Comfort Is Key. But not Always in a B&B
Between Vermont and Florida, there are scores of B&B's that we've stayed in, including some on the Maine coast and islands. B&B's are interesting little animals with a history as ancient as humankind itself. We live in a tourist area, and B&B's are constantly going out of business or on the market for sale. It's no surprise. The huge hotel chains have moved into town in a serious way and with respect to B&B's - they have absolutely NO competition. B&B's face a nunber of challenges. I find the one's that do succeed have in many cases, even more amenities than hotels such as a private jacuzzi, and their strength's lie in return business and really good continued word of mouth.
My experiences with B&B's have ranged from subpar, to somewhat acceptable, to downright disappointment. The concept of a B&B is folksy comfort, homey contentment and local flair and charm. Most times, this is an illusion and doesn't even come close.
When one patronizes a Holiday Inn or Comfort Inn for example, the very basics of modern life and communication are offered. A guest can expect a room with comfortable beds, complete privacy, a table designed specifically for a laptop, TV and bar 'fridge. Sometimes even a microwave and coffee maker are included. Disposable drinking glasses are a given and don't get me started on those adorable little guest soaps, small shampoos, body wash and most times a blow dryer (which I never use since we always bring our own). Which brings us to the most basic of human necessities - a good bathroom. Many B&B's don't have private bathrooms. A DO NOT DISTURB sign is usually unavailable at B&B's particularly for use on bedroom doors. I understand that B&B's don't have TV's (generally) in their rooms due to the deceptive dream of complete rest, peace, quiet and serenity. I personally don't know anyone who can take a vacation without staying in touch with the office and the world.
Patronizing a B&B means becoming acquainted, personally and sometimes too intimately with the owners. And really quickly. A recent experience took us to a B&B whereby the owners most kindly offered us use of their kitchen. However, comfort is number one in dealing with strange environments, and since their kitchen is located in their own living quarters, this didn't equate to feelings of comfort. Certainly not for me. (There were no restaurants in the area). Although our bedroom was tastefully furnished, there was no sturdy table for a laptop, drinks or snacks. And no disposable glasses or otherwise were supplied in the room. Another negative.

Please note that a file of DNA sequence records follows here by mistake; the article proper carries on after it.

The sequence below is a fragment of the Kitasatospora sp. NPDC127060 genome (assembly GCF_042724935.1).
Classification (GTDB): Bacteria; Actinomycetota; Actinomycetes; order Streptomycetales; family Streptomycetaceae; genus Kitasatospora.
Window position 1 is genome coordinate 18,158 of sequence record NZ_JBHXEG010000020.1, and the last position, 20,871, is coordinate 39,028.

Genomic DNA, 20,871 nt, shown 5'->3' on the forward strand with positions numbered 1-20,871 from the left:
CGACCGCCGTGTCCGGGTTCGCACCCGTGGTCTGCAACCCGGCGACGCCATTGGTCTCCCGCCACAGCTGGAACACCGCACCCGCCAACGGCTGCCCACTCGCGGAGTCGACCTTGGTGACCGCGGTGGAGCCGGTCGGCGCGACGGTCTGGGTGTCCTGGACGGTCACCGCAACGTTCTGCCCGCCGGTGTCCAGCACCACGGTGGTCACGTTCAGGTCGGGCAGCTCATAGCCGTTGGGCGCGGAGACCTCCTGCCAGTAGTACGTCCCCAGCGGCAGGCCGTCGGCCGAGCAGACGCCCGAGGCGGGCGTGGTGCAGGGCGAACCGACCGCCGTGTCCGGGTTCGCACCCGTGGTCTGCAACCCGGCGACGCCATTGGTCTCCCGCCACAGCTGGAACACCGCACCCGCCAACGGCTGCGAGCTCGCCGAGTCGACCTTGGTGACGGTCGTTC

The challenges of inviting strangers into your home are many. But business is business and if home owners embark on the B&B road, they MUST ensure the comfort of their guests on all levels. We all want to save a buck. However, we also are obligated to pay all our taxes. Divulging to guests that they (Inn owners) don't really want to pay Maine tax and so will not charge this to their guests is I feel, unprofessional and completely inappropriate. Running a hospitality business means paying one's dues in all respects, and becoming familiar with guests in terms of tax duties is crossing the line.
In any hotel lobby, one would never see personal valubles such as pocket books and purses left lying around by employees. Neither should this be the case in B&B's. When owners leave their personal valuables lying around, it not only leads to a feeling of discomfort on the part of their guests, but it also lacks professionalism. "Oh we trust you" is not a valid justification for this, but rather, preemptive measures on the part of the business owners should always be practiced. Attitude is everything. Many owners give a clear signal that they really want our money, but not us in particular. I'd like B&B owners to realize, that if guests are not made to feel 100% welcome and their presence desired, then get out of the trade. Hospitality means anticipating the needs of guests and providing comforts and whatever else may be necessary to ensure a good comfortable stay WITH return business.
And last but certainly not least, it is also hospitable to share information beneficial to prospective guests, such as where the cheapest parking is. It costs $36 per day to park at Casco Bay Lines parking lot. There is cheaper parking available elsewhere IF a guest knows about it.
I'm looking forward to my next Comfort Inn stay wherever it may be.